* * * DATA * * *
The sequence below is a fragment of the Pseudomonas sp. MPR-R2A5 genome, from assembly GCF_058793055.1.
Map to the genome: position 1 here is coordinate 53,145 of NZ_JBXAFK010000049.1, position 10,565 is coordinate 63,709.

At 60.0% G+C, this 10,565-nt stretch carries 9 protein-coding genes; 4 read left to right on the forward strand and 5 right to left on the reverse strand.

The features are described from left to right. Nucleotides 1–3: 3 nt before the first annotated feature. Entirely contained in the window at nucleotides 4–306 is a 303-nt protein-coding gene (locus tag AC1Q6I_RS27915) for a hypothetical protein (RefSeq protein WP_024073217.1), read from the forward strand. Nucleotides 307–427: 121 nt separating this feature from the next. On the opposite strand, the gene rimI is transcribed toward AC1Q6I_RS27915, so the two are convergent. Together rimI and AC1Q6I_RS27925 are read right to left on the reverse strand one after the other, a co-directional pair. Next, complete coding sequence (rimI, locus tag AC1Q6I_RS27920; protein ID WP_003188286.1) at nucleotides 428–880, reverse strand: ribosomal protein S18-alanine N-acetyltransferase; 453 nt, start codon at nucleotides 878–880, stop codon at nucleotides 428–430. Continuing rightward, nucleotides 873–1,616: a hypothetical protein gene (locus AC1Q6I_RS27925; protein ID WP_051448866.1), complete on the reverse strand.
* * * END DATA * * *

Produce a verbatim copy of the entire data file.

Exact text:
The sequence below is a fragment of the Pseudomonas sp. MPR-R2A5 genome, from assembly GCF_058793055.1.
Map to the genome: position 1 here is coordinate 53,145 of NZ_JBXAFK010000049.1, position 10,565 is coordinate 63,709.

At 60.0% G+C, this 10,565-nt stretch carries 9 protein-coding genes; 4 read left to right on the forward strand and 5 right to left on the reverse strand.

The features are described from left to right. Nucleotides 1–3: 3 nt before the first annotated feature. Entirely contained in the window at nucleotides 4–306 is a 303-nt protein-coding gene (locus tag AC1Q6I_RS27915) for a hypothetical protein (RefSeq protein WP_024073217.1), read from the forward strand. Nucleotides 307–427: 121 nt separating this feature from the next. On the opposite strand, the gene rimI is transcribed toward AC1Q6I_RS27915, so the two are convergent. Together rimI and AC1Q6I_RS27925 are read right to left on the reverse strand one after the other, a co-directional pair. Next, complete coding sequence (rimI, locus tag AC1Q6I_RS27920; protein ID WP_003188286.1) at nucleotides 428–880, reverse strand: ribosomal protein S18-alanine N-acetyltransferase; 453 nt, start codon at nucleotides 878–880, stop codon at nucleotides 428–430. Continuing rightward, nucleotides 873–1,616: a hypothetical protein gene (locus AC1Q6I_RS27925; protein ID WP_051448866.1), complete on the reverse strand.